Comments

  1. Criss says

    If ratings are any indication, we may need to bump off another cast member. Advertisers love those “can’t look, can’t look away” moments.

  2. Ted says

    Why are we still talking about this kid? He is D.E.A.D. This kid was a good actor, but he certainly wasn’t the BEST actor EVER. Seem like they are just exploiting this kids death for ratings.

  3. mickindetroit says

    @ted — They needed to kill him off on the show. He was playing an integral (maybe not so much anymore, but in the show’s beginning) character.

    I think a better question is why is the show still on at all. IMHO, it’s way past it’s expiration date.

  4. Ghost says

    I just love watching all those straight”gay” characters show their sadness for a TV show. Maybe Cory dated Lea just to keep all the gays on set at bay.

  5. Mattzer says

    Closure and empathy are necessary things in life. I think this was necessary for the cast and the show’s fans. People identified in one way or another with this show and its characters, and mourn.

    These comments don’t seem to show much in the way of empathy or class. A little bit of heart goes a long way, as does silence.

  6. Chuy says

    Very heartfelt episode.

    The style was in alignment with all of Ryan Murphy’s Glee work — touching, sometimes forced and jarring, IMHO. But I definitely felt the love. I fine goodbye to one of the show’s original leads. He’ll be missed.

  7. John P. says

    Thank you, Mattzer!
    A bunch of trolls on parade here. Don’t like Glee? Don’t watch & don’t bother to comment.

  8. Richard says

    This show, to an older generation, may well be a hackneyed, artless talent show. HOWEVER, to the younger generations, it is a message and bringer of hope for the future. The old curmudgeons need to understand and respect it for what it is. There are young people who were deeply touched and hurt that their hero died. He may not have been your hero, but he was a hero and a beacon of hope to countless new LGBTQ children lost in a sea of hate and doubt. It’s not all about you and your aesthetic.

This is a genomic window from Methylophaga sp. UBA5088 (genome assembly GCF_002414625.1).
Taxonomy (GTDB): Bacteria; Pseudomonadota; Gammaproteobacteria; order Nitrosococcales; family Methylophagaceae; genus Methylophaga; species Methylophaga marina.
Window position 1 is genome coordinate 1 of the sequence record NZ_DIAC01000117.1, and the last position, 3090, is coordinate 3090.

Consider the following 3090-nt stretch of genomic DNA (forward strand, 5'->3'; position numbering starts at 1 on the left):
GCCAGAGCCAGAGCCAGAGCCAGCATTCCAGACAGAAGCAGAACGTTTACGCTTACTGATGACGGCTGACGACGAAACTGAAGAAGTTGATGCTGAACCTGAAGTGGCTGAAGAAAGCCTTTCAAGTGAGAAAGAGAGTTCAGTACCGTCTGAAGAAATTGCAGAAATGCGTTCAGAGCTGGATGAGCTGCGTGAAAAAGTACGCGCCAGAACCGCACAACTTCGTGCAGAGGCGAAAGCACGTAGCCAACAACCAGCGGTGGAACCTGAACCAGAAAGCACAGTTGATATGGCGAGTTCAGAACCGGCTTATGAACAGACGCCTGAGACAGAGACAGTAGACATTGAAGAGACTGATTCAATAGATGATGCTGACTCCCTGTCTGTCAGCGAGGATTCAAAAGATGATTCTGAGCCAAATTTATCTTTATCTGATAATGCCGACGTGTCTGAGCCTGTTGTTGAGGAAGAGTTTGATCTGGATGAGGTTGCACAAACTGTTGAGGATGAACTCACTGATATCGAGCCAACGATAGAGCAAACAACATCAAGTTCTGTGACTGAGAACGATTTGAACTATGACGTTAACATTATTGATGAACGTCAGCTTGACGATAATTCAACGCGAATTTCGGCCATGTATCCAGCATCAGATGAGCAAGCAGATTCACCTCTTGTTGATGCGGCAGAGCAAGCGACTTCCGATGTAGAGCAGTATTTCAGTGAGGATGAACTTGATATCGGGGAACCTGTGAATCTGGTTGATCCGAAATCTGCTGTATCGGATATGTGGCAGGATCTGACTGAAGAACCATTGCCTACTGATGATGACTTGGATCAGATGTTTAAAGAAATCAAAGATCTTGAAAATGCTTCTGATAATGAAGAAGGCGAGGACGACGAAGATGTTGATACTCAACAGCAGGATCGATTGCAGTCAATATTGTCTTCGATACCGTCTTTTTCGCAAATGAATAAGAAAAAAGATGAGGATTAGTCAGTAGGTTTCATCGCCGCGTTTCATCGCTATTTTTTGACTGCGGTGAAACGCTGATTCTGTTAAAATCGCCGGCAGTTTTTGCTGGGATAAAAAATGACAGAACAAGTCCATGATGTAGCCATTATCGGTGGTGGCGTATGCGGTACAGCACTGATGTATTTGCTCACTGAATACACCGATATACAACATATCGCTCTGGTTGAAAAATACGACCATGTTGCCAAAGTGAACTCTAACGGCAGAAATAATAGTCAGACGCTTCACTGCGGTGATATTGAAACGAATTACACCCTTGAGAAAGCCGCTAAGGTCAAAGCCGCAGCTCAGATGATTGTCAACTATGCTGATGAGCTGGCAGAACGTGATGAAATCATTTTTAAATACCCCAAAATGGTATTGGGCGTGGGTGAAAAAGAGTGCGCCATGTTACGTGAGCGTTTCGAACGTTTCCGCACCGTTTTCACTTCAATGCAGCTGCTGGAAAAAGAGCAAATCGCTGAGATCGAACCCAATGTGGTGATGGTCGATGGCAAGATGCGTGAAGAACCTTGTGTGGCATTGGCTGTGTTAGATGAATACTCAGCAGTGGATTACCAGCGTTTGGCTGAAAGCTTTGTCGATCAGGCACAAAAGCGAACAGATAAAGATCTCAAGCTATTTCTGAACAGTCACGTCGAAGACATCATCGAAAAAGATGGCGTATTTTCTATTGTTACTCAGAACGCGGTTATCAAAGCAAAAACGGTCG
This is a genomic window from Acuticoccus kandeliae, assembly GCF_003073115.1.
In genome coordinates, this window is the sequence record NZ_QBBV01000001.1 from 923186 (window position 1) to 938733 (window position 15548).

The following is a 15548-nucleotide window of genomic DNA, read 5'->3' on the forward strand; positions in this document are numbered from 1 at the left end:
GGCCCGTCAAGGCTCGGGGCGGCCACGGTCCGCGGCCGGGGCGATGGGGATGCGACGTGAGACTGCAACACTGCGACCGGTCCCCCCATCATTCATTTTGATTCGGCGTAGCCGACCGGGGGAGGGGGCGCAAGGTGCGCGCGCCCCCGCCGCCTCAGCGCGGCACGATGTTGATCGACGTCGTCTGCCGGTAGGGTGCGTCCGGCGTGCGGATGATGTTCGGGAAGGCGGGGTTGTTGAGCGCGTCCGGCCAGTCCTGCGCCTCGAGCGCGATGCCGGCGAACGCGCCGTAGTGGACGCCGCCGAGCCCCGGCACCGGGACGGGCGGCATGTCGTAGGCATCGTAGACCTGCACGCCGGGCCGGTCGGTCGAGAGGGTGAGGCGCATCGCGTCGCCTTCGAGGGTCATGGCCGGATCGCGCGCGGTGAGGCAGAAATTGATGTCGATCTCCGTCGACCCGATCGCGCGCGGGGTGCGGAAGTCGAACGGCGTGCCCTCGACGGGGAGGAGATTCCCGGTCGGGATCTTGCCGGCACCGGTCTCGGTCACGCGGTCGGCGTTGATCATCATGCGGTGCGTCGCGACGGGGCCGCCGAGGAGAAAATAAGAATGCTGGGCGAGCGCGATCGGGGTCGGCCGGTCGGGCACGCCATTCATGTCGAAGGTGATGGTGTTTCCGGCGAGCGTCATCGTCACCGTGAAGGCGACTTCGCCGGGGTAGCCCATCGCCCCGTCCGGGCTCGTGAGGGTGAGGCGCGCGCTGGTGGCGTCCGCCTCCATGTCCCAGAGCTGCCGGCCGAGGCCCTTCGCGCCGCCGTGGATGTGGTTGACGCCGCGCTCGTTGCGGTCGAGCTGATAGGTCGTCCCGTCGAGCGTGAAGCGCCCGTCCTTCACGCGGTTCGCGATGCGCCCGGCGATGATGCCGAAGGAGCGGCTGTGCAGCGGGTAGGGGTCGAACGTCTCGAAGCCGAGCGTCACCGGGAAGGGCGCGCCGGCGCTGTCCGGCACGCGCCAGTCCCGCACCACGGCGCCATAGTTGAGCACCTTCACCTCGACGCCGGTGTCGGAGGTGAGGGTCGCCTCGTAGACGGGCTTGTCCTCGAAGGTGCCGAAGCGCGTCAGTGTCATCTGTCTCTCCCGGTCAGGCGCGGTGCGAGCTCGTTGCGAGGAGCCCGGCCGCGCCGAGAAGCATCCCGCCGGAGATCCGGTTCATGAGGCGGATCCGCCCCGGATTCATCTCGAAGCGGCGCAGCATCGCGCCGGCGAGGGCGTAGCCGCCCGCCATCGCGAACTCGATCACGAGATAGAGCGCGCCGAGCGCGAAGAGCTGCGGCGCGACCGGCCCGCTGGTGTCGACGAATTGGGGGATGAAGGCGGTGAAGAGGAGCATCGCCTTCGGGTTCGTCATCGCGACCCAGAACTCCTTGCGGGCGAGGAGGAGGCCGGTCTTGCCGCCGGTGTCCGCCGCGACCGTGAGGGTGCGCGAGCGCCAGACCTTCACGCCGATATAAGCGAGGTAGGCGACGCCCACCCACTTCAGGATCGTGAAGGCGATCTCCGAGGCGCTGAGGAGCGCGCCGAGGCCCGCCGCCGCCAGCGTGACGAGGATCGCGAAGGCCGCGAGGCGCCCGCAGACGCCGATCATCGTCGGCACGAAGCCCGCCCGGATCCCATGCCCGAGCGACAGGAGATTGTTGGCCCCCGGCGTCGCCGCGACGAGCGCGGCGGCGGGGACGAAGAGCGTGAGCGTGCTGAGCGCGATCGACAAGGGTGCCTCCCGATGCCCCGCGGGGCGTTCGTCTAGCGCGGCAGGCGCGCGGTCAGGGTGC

9. gr8guyca says

    I basically agree with the positive comments posted. But what I have an issue with is whether the emotions of the cast are real – they are crying about the death of Corey – or are they acting – they are crying about the death of Finn.

    For instance, during “Make You Feel My Love,” Chris Colfer and Darren Criss hold hands and give a loving look at each other. Well, that’s acting as their characters. They are reacting as a couple, not two single actors.

    Certainly, it seems that in the final scene, Matthew Morrison is sobbing in character, not as himself. (But maybe not.)

    So, that bothered me. If they are reacting honestly, that’s great and true. If they had to act their sadness, that fake and morbid.

  10. Rocco says

    The tv actor OD’d. He was an addict. He was no hero. I never watched the show, nor knew who this tv guy was until he made a bad choice and now others are mourning AND reaping from his death.